After moving to Washington University School of Medicine, where he would eventually become the director of Molecular Oncology and an investigator in the Howard Hughes Institute, Stan’s laboratory pursued the work on the t(14;18) breakpoint cluster gene. His group demonstrated that overexpression of the Bcl-2 fusion gene in transgenic mice caused follicular center lymphoid hyperplasia. The remarkable and paradigm-changing finding in these studies was that the hyperplasia was due not to exaggerated or uncontrolled cell growth but to loss of normal programmed cell death, or apoptosis. Thus, these studies resulted in the identification of an entirely new class of oncogene that interferes with normal apoptosis. A series of studies in the Korsmeyer laboratory characterized the antiapoptotic Bcl-2 gene product as well as many of the related interaction partner proteins that control normal apoptosis. This family of regulators of apoptosis is now studied in nearly all areas of human biology.
In 1998, Stan was recruited to the Dana Farber Cancer Institute at Harvard Medical School. There, his laboratory continued to publish groundbreaking work on the mechanisms of apoptosis and its role in cancer and immune cell development, and he provided much admired leadership at the institute. Among the most recent work from his laboratory was the demonstration that a stapled peptide could successfully inhibit interactions between Bcl-2 protein family members and thereby disrupt their antiapoptotic activity. This work set the stage for potential targeted therapy of the many types of cancer now known to harbor defective apoptosis control mechanisms.
Stan Korsmeyer’s seminal contributions to the understanding of the role of apoptosis in cancer resulted in many notable honors. These included election to the National Academy of Sciences, as well as such prestigious awards as the General Motors Foundation Mott Prize, the Pezcoller Foundation-AACR International Award for Cancer Research, the Bristol-Myers Squibb Award for Distinguished Achievement in Cancer Research, and the Stratton Medal of the American Society of Hematology, among many others.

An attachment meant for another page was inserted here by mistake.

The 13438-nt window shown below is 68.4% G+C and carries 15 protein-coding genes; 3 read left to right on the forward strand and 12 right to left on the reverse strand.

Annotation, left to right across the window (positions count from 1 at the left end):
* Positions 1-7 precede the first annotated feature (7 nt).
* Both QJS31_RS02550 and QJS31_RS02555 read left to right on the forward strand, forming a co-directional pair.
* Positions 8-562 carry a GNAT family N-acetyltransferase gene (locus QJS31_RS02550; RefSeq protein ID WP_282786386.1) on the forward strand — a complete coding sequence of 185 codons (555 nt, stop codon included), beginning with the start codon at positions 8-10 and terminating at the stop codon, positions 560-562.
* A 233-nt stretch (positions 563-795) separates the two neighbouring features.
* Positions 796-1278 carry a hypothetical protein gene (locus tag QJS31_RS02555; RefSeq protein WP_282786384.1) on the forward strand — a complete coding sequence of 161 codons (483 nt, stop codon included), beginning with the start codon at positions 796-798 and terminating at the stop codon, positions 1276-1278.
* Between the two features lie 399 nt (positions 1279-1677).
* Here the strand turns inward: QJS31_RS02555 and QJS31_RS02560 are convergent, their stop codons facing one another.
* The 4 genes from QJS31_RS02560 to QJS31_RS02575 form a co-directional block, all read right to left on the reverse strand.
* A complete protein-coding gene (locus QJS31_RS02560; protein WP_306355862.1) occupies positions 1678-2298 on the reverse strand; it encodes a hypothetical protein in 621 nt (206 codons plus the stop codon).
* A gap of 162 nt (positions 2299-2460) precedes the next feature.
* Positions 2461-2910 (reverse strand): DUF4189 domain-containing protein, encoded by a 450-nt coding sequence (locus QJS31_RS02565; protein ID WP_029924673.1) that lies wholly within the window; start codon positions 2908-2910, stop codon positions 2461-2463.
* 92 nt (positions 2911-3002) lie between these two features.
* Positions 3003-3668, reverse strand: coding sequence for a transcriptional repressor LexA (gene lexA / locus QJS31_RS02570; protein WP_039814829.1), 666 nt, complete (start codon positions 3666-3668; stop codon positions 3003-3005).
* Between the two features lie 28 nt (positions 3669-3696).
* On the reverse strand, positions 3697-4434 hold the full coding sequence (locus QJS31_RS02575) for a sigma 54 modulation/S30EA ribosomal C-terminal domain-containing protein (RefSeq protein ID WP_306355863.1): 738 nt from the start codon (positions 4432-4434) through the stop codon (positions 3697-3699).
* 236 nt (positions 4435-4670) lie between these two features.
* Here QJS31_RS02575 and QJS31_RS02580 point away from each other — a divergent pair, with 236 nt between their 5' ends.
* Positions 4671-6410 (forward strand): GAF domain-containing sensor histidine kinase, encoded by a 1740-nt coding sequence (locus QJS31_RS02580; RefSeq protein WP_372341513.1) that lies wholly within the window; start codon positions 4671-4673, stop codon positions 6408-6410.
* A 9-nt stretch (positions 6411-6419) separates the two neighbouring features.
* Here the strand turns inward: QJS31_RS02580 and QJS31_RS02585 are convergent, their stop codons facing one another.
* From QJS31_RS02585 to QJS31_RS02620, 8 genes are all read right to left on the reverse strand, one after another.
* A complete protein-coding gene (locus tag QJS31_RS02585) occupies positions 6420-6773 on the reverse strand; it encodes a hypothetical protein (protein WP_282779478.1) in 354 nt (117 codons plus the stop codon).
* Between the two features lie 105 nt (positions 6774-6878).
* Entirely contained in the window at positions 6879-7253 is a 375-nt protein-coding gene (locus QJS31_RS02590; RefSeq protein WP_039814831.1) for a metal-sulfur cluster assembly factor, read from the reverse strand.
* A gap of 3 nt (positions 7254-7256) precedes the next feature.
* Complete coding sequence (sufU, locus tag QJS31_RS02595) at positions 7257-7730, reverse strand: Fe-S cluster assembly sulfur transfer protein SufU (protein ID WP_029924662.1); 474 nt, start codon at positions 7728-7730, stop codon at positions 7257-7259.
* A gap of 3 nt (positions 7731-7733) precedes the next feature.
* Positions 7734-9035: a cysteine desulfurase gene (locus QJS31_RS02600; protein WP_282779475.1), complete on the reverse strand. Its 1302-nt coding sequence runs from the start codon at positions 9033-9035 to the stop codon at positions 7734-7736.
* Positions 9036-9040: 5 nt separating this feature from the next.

Although Stan’s professional accomplishments will have an enduring impact on medical research and the treatment of disease, it is his personal attributes that will be most fondly remembered by all those who knew him. As mentor to his trainees, many of whom are now successful faculty researchers themselves, he was always concerned about their individual development and success. Stan brought out the best in those whom he mentored and was an inspiring role model to future generations of physician-scientists. This same generosity of spirit and kindness was extended to all whom Stan encountered, but to none more than his own family. It was evident that Stan took greater pride in his wife, Susan, and his sons, Jason and Evan, than in any of his myriad outstanding professional achievements. His happiest moments were shared with his family and friends enjoying the simple pleasures of life, sharing the virtues he steadfastly carried with him from his roots in rural Illinois.
While contemplating the untimely death of such a remarkable colleague must leave us profoundly saddened, we should be reminded that Stan always possessed a great optimism in addition to his wonderful sense of humor and zest for life. He surely would want us all to share and carry on with those qualities. At times of particular joy and satisfaction, Stan often liked to say, “It doesn’t get any better than this!” So, too, it can be said of his life as a physician-scientist, and even more so of him as a warm and generous human being: It simply didn’t get any better than Stan Korsmeyer.